He has already lost more than 13 pounds yet he has refused the advice of his doctors to accept a glucose drip.

Prime Minister Manmohan Singh appealed to Hazare on Thursday to call off his fast. He also addressed leaders in Indian parliament.

“I have a public life in the service of this country for 41 years,” the prime minister said. “Of these 41 years, 20 years in parliament, I have tried to serve this country to the best of my ability.”

The Times also reports that doctors say Hazare’s "vigor parameters were stable and will allow his supporters to press their protest further."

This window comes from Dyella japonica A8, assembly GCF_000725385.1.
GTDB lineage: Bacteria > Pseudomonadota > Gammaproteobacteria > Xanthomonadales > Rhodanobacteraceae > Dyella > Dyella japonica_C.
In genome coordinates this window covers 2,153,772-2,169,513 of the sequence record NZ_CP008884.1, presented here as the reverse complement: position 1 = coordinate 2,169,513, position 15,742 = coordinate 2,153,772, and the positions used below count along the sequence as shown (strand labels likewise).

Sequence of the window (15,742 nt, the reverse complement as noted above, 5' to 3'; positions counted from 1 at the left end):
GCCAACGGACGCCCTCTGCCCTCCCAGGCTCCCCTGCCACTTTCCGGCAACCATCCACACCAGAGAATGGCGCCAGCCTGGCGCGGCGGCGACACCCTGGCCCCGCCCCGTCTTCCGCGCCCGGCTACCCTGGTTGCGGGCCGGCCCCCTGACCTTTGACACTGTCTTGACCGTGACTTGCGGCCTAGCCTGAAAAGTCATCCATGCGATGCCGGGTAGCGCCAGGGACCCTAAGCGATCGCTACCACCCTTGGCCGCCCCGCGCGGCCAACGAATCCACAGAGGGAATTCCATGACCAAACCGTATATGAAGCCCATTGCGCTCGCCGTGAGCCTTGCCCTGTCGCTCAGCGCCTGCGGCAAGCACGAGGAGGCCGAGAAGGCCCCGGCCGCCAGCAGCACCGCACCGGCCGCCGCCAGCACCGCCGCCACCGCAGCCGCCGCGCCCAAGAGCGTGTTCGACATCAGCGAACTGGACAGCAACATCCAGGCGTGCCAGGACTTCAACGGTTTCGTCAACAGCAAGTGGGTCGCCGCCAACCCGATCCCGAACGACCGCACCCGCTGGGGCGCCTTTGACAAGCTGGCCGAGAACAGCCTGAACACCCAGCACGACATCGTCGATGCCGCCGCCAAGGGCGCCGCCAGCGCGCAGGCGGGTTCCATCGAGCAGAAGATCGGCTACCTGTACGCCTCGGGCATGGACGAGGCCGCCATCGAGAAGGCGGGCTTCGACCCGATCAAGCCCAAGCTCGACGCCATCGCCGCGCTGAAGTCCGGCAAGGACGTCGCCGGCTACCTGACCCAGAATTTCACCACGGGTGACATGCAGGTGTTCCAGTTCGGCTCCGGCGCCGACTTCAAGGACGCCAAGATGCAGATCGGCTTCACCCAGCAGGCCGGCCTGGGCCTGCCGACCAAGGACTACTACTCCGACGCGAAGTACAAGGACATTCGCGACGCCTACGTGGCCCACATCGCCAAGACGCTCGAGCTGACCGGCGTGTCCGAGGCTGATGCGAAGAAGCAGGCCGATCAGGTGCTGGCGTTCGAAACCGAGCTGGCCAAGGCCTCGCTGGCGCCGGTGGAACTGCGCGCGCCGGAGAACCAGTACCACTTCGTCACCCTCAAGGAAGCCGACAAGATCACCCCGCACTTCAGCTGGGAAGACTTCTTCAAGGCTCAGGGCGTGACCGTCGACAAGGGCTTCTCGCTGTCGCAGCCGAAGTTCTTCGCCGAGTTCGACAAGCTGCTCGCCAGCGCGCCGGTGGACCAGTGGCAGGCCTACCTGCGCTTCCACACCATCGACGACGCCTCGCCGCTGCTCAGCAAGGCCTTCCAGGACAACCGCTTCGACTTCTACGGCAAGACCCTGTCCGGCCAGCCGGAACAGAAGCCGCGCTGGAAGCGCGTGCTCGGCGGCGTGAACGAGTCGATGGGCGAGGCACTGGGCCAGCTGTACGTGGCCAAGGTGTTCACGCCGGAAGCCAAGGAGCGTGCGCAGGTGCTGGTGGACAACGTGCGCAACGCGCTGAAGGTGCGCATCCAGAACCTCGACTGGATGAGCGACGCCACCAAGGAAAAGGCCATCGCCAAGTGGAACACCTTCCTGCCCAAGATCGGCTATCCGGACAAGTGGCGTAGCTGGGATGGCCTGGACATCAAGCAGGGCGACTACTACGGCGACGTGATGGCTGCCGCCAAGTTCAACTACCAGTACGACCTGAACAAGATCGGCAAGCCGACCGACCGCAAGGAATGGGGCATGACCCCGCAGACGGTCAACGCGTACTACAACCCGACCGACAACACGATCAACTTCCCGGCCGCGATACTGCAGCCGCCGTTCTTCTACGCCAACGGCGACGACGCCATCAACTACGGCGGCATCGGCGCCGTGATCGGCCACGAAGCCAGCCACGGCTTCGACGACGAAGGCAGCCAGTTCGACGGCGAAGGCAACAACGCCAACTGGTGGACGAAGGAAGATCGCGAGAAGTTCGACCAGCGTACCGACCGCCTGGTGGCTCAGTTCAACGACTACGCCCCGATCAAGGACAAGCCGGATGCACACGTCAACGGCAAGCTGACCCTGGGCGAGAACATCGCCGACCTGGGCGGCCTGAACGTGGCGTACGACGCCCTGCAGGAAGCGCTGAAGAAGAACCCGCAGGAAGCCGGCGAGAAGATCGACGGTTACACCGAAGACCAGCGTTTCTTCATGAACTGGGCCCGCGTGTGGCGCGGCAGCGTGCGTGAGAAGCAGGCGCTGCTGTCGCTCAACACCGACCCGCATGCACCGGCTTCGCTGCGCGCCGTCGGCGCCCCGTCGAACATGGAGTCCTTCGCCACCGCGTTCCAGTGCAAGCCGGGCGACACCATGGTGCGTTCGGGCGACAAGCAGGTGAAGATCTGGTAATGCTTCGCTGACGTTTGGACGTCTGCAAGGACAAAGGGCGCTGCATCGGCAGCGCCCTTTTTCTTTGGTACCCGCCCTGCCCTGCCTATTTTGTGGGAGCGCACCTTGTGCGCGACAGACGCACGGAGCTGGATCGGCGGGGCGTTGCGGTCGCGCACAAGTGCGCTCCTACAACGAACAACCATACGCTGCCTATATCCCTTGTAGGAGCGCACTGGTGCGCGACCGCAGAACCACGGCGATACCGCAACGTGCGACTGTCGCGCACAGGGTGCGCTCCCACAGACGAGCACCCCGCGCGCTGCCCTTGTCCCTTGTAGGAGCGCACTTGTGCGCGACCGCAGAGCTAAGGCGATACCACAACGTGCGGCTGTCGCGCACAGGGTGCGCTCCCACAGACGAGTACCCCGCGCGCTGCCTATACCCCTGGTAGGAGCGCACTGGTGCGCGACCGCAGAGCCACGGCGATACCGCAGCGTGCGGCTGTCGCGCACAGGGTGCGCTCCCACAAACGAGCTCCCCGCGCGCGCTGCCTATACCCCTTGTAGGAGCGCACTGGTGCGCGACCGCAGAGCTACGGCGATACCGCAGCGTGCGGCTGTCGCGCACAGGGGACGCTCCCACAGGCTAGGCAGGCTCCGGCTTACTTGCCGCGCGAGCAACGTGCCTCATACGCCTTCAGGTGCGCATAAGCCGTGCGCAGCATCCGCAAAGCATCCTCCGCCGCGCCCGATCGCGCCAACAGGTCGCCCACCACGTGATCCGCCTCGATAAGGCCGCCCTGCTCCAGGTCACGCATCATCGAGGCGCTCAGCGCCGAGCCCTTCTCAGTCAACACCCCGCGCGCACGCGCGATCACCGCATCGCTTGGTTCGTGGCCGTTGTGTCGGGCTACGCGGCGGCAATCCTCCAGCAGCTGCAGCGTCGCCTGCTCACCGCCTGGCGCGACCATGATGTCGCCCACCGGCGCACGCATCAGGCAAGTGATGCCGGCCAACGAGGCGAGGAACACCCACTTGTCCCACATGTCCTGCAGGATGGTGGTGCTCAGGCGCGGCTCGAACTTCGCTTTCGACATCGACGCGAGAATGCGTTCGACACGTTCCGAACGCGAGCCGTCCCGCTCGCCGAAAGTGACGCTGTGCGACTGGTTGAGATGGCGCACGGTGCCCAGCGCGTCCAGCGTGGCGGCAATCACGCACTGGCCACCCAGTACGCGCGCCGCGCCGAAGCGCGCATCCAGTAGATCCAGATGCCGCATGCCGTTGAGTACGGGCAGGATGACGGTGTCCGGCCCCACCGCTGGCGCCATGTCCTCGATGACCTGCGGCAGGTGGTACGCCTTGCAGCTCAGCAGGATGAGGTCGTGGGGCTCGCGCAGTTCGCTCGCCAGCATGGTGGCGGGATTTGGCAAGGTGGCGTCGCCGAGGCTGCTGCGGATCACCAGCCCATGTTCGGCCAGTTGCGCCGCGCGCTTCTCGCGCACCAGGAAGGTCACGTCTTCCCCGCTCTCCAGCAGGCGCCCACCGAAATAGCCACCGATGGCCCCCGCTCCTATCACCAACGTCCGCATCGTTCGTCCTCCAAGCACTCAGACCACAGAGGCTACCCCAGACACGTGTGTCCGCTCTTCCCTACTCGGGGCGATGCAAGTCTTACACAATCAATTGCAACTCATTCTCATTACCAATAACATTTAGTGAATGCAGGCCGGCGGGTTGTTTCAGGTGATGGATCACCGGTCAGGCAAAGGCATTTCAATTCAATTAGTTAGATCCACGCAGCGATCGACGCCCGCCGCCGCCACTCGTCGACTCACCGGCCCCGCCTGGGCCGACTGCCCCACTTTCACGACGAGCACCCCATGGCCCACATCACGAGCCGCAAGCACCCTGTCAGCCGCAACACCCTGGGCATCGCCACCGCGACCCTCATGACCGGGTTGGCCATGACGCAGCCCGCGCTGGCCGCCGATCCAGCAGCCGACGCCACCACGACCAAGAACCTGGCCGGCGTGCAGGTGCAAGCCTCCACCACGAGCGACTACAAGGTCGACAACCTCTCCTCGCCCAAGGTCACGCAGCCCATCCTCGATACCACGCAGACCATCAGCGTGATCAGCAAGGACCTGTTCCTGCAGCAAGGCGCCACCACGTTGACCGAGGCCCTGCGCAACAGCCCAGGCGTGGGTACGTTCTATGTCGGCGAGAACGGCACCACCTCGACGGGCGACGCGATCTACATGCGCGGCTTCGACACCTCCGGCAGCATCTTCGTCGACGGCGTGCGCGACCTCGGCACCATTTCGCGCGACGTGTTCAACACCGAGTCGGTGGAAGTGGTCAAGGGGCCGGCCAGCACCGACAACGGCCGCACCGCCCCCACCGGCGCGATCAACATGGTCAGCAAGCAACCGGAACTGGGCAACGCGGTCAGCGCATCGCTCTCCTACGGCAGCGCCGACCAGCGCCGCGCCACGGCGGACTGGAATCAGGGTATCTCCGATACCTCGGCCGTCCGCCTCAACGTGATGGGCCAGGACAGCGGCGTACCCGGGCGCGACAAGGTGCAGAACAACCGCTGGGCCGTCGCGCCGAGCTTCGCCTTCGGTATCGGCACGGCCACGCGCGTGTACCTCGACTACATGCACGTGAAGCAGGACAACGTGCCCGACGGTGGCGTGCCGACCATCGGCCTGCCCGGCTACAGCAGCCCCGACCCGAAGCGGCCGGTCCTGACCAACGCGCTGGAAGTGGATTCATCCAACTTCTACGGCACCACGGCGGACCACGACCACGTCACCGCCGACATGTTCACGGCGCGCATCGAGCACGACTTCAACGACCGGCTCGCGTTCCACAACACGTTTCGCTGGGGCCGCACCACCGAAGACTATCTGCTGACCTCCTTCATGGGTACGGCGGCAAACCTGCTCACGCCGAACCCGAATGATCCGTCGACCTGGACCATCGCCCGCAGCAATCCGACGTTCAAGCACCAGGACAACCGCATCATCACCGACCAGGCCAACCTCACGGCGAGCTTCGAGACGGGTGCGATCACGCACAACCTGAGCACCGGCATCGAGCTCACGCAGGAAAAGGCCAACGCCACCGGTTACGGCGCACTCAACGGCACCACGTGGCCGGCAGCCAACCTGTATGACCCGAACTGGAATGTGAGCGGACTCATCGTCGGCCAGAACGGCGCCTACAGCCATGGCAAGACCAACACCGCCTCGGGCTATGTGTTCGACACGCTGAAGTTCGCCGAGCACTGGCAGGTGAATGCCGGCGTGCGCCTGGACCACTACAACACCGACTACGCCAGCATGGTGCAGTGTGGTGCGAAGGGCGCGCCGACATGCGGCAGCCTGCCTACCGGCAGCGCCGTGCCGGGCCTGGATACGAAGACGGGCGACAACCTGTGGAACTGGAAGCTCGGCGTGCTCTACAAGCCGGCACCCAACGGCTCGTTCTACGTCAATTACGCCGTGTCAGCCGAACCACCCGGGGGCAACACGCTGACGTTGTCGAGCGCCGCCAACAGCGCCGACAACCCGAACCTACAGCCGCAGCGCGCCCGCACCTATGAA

Although it also gives the government some leeway as it need not act under the apprehension that Hazare’s health is precarious, it is handicapped by the resolve of the Hazare group. They will not allow government officials or the police to intervene in Hazare's hunger fast.

The Times of India also published an opinion about Hazare’s fight against corruption.

Although they credit him for the movement going national and praised him for the fact that the government has made many concessions it never would have if it were not for Hazare.

However, publishers want his fast to end.

“One of the beauties of India is its democracy, imperfect as it may be. And one of the cornerstones of our democracy is the parliamentary process,” The Times publishers wrote today.

“It would be dangerous to try and short-circuit that process, or to hold it to ransom. We believe Anna should acknowledge the PM's gesture and call off his fast. Of course, he can resume his protest later if government's response is inadequate.”